Singapore’s unyielding stance on drug trafficking and capital punishment has hit international headlines of late.
Much of it has to do with 34-year-old Nagaenthran Dharmalingam, the allegedly intellectually disabled Malaysian drug trafficker who was sentenced to death more than a decade ago.
Despite multiple appeals and international calls for clemency, including a last-minute appeal by his mother, the drug trafficker was executed on Wednesday (27 Apr) after exhausting his rights of appeal.
His brother has since confirmed the funeral will be held in Ipoh.
Speaking to The Star on Wednesday (27 Apr), Nagaenthran’s younger brother confirmed that the execution had been carried out.
According to a Singapore Anti-Death Penalty Campaign Facebook post, the execution was by hanging.
The brother also shared that a funeral will be held in his hometown of Ipoh.
Later in the day, social media page Wake Up, Singapore shared that a short wake will be held at Sin Ming before Naganthran’s body gets repatriated back to Malaysia.
On Tuesday (26 Apr), his mother, Madam Panchalai Supermaniam, made a last-ditch attempt to stop the execution.
ST reported that Madam Panchalai had said in Tamil that she wanted her son back alive.
She mentioned that she “needed time” to get a lawyer. Yet she apparently submitted court papers written in “legal language” that she claimed were written by “educated” friends.
The court papers suggested that Chief Justice Menon, who had presided over Nagaenthran’s appeal in 2016, had “fundamentally breached” her son’s right to a fair trial, which gave rise to “reasonable apprehension of bias”.
Deputy Public Prosecutor (DPP) Wong Woon Kwong called this a “baseless” argument as the drug trafficker and his lawyers had previously said they had had no objection to Chief Justice Menon presiding over the case.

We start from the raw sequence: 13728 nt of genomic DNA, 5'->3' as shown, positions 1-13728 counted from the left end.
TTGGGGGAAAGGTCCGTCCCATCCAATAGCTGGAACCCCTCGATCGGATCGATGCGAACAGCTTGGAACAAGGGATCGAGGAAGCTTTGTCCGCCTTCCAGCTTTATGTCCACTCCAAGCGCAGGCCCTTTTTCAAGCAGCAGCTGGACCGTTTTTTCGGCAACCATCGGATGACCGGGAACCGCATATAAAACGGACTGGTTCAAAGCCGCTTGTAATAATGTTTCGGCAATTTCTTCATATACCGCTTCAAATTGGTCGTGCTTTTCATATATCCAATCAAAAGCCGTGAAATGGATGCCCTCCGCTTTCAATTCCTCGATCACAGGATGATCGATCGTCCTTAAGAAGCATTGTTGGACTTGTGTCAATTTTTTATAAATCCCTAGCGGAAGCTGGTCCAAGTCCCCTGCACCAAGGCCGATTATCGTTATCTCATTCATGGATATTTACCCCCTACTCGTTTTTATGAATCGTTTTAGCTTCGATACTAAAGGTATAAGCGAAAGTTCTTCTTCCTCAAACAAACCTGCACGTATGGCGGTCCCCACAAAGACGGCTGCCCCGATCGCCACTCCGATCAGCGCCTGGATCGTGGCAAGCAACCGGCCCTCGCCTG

Moreover, DPP Wong said Chief Justice Menon was not involved in any of the decisions relating to the drug trafficker’s prosecution.
A three-judge Court of Appeal, comprising Justices Andrew Phang, Judith Prakash and Belinda Ang, eventually rejected the appeal.
Justice Phang said the application was “patently devoid of factual and legal merit”, and a “clear continuation” to “drip-feed” applications to stop the execution.
After her appeal was dismissed, the court granted Nagaenthran two hours to spend with his family and hold their hands.
Nagaenthran was 22 years old when he was put on death row in Nov 2010.
In 2009, he was caught importing 42.72g of heroin into Singapore by strapping the bundle to his thigh. The amount exceeded the threshold of 15g.
Nagaenthran allegedly suffered from a mental impairment, a point which activists and lawyers used to argue his case.
After a failed appeal in 2011 against his conviction and sentence, the now 34-year-old filed another appeal in 2015 to have his sentence changed to life imprisonment.
The re-sentencing application took into account evidence from evaluations done by four psychiatrists. The High Court then maintained that Nagaenthran had known what he was doing at the time and upheld the sentence.
The Ministry of Home Affairs also said that Nagaenthran had altered his account several times. The Court of Appeal also said his actions were “the working of a criminal mind”.
Despite filing numerous appeals, a re-sentencing application, and a petition to the President, the Courts upheld the death sentence for Nagaenthran.
He was originally scheduled to be hanged on 10 Nov 2021, but filed a last-minute appeal, said The Straits Times (ST). He was then granted a stay of execution by the Court of Appeal after testing positive for Covid-19 on 9 Nov.
On 29 Mar 2022, another last-minute appeal was filed, which the Court of Appeal rejected.
Nagaenthran’s family was then informed via a phone call that he was to be executed on 27 Apr.
The execution must’ve been an extremely difficult pill for Nagaenthran’s family to swallow, especially given how they’ve never lost hope even until the last minute.
While the punishment is no doubt saddening, we hope Nagaenthran’s story will deter people from trafficking drugs in Singapore.
Our condolences go out to his family and those who had helped to appeal his sentence over the years. May he rest in peace.
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